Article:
The Word on Dialogue (Read If You Like Ice Cream): A Craft of Writing Post by Stacey Lee
Of all the elements that make up a book, every writer has one that, like a favorite toy, is just more fun to play with. One of my critique partners loves writing internal monologue, while another goes bananas over world building. Everyone has her thing. (Except for plotting. No one really likes plotting.) My thing is dialogue.
Dialogue also helps flesh out each character’s personality. We should learn a lot about someone by what they say and how they say it. Last, dialogue moves forward plot. Consider this example from the Princess Bride:
Westley: “Hear this now, I will always come for you.”
Buttercup: “But how can you be sure?”
Westley: “This is true love. You think this happens every day?”
These simple lines tell us a lot about Westley. He’s romantic, heroic, and he has a sense of humor. The plot also progresses. We know that Westley will come for Buttercup, and anticipate that reunion.
Now that I’ve impressed you with the importance of dialogue, here are my five hot tips for working with it.
1. Give information via dialogue. Because dialogue is such a multi-tasker, better to give information via dialogue than through narration. If you find you have paragraph upon paragraph of text, try transforming it into dialogue. You get bonus points if you break up dialogue with action or internal monologue. Back to that container of Chubby Hubby, no one wants to eat a full tub of only peanut butter. Unless of course you’re on a bad date and need an excuse not to talk. Not that this has ever happened.
Here’s an example of transforming narration to dialogue using the characters from my novel UNDER A PAINTED SKY, which is narrated by the main character, Samantha.
We study a handsome firearm with a sharp nose, lying on the chair. The grocer Mr. Trask kept one just like it in a cigar box by his register. I never even held one before, but maybe Annamae has. I just hope I won’t shoot myself in the foot.
Transformed to dialogue interspersed with action and internal monologue:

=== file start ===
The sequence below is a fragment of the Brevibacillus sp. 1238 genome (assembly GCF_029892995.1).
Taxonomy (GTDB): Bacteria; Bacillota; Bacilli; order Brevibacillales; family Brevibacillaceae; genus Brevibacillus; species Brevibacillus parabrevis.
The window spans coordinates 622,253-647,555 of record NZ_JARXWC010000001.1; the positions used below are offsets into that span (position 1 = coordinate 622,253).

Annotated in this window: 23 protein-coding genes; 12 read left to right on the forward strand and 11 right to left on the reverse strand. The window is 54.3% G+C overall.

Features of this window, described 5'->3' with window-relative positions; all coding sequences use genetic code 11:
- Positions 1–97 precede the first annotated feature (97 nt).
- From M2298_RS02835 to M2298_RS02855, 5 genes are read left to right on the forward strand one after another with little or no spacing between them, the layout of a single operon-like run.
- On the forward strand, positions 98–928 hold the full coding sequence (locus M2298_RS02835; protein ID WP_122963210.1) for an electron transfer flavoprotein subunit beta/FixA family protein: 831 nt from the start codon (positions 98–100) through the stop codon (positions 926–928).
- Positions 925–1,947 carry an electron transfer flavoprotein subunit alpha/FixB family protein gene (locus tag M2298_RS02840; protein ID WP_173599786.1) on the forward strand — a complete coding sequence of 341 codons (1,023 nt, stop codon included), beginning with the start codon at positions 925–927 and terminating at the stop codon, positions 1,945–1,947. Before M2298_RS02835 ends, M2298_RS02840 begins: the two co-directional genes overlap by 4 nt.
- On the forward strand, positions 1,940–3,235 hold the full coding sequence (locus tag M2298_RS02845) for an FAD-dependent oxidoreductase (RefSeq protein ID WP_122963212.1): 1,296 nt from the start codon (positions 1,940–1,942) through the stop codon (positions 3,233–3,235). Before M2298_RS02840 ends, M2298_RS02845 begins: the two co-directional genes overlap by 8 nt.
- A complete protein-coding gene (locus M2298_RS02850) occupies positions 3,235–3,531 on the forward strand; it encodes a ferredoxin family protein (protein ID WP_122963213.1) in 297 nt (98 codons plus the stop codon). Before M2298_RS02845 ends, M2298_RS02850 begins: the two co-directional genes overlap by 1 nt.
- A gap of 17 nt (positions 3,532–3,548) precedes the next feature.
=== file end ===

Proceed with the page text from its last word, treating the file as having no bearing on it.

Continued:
I point to the firearm. “That’s a Colt Dragoon.” Mr. Trask the grocer kept one just like it in a cigar box by his register.
Annamae frowns. “You know how to shoot that?”
“Only how not to shoot my foot.”
Better, right? The story becomes more active with the dialogue, we get a sense of Samantha and Annamae’s personalities, and we are more likely to remember this information than if it came in the middle of a text heavy paragraph.
2. Cut dialogue tags where possible. Let the action and context show you who is speaking. Dialogue tags can overwhelm a scene, and disrupt the flow of the narrative. In the above example, no dialogue tags are used. The reader knows who is speaking because of where dialogue is placed, or even because of particular speech patterns. Back in the old days, the books we read used dialogue tags, and so that’s how we thought it was done. Thankfully, styles have changed for the better.
3. Give every character his or her own unique way of speaking. This could be through dialect, word choice, speech length, slang, etc. A common beginner’s writing mistake is when everyone comes out sounding exactly alike. The pattern of speech should reflect the character’s personalities. Are they confident or shy? What is their sense of humor – dry, cheesy? Are they optimists, or pessimists? Idealists? A good writer will be able to convey who is speaking simply by how they speak.
Yoda: “A leak, I must take.”
Princess Leia: “I happen to like nice bathrooms.”
4. Make every word count. It is possible to overdo dialogue. No one likes to listen to long, boring speech. Readers do not need to know every word your character says, just the important ones. SCBWI Executive Director Lin Oliver once said, “Dialogue should be the conversations you would want to eavesdrop on, not the things you tune out.”
5. Sound natural. The goal is to approximate speech you hear in real life. You don’t have to use full and complete sentences, and sometimes your dialogue may not even be grammatically correct (e.g., see Yoda example in #3). But the more realistic your dialogue sounds, the less you risk your readers being pulled out of the story. If you struggling with dialogue, write for content first, then edit so that it sounds natural.
Stacey puts down her pen. “Now let’s all have some Chubby Hubby together!”
About the Author:
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About the Book:
Sammy and Andy forge a powerful bond as they each search for a link to their past, and struggle to avoid any unwanted attention. But when they cross paths with a band of cowboys, the light-hearted troupe turn out to be unexpected allies. With the law closing in on them and new setbacks coming each day, the girls quickly learn that there are not many places to hide on the open trail.
An unforgettable story of friendship and sacrifice--perfect for fans of Code Name Verity.
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-- posted by Susan Sipal, @HP4Writers